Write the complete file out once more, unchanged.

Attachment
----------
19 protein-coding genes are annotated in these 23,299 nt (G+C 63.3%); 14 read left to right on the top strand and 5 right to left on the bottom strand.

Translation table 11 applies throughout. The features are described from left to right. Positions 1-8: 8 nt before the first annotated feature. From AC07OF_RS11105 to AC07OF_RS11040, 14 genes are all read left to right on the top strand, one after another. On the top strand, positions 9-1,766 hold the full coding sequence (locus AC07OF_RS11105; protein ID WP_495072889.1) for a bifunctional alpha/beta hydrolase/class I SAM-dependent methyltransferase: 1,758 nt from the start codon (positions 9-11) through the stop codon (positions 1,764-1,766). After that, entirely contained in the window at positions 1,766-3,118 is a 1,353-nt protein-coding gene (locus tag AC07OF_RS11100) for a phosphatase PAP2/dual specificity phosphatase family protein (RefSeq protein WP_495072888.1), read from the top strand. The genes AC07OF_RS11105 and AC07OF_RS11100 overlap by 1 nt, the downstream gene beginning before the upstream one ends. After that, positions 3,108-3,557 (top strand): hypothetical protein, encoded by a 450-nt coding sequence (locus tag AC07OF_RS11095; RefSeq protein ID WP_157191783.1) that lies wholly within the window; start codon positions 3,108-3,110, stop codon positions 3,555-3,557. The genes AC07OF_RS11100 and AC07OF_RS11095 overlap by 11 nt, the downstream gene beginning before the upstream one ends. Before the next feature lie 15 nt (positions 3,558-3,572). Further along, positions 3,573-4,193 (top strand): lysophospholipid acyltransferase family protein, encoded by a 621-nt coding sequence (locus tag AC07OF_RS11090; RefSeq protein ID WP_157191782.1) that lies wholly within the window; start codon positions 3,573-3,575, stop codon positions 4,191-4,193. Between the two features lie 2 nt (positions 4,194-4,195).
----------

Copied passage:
19 protein-coding genes are annotated in these 23,299 nt (G+C 63.3%); 14 read left to right on the top strand and 5 right to left on the bottom strand.

Translation table 11 applies throughout. The features are described from left to right. Positions 1-8: 8 nt before the first annotated feature. From AC07OF_RS11105 to AC07OF_RS11040, 14 genes are all read left to right on the top strand, one after another. On the top strand, positions 9-1,766 hold the full coding sequence (locus AC07OF_RS11105; protein ID WP_495072889.1) for a bifunctional alpha/beta hydrolase/class I SAM-dependent methyltransferase: 1,758 nt from the start codon (positions 9-11) through the stop codon (positions 1,764-1,766). After that, entirely contained in the window at positions 1,766-3,118 is a 1,353-nt protein-coding gene (locus tag AC07OF_RS11100) for a phosphatase PAP2/dual specificity phosphatase family protein (RefSeq protein WP_495072888.1), read from the top strand. The genes AC07OF_RS11105 and AC07OF_RS11100 overlap by 1 nt, the downstream gene beginning before the upstream one ends. After that, positions 3,108-3,557 (top strand): hypothetical protein, encoded by a 450-nt coding sequence (locus tag AC07OF_RS11095; RefSeq protein ID WP_157191783.1) that lies wholly within the window; start codon positions 3,108-3,110, stop codon positions 3,555-3,557. The genes AC07OF_RS11100 and AC07OF_RS11095 overlap by 11 nt, the downstream gene beginning before the upstream one ends. Before the next feature lie 15 nt (positions 3,558-3,572). Further along, positions 3,573-4,193 (top strand): lysophospholipid acyltransferase family protein, encoded by a 621-nt coding sequence (locus tag AC07OF_RS11090; RefSeq protein ID WP_157191782.1) that lies wholly within the window; start codon positions 3,573-3,575, stop codon positions 4,191-4,193. Between the two features lie 2 nt (positions 4,194-4,195).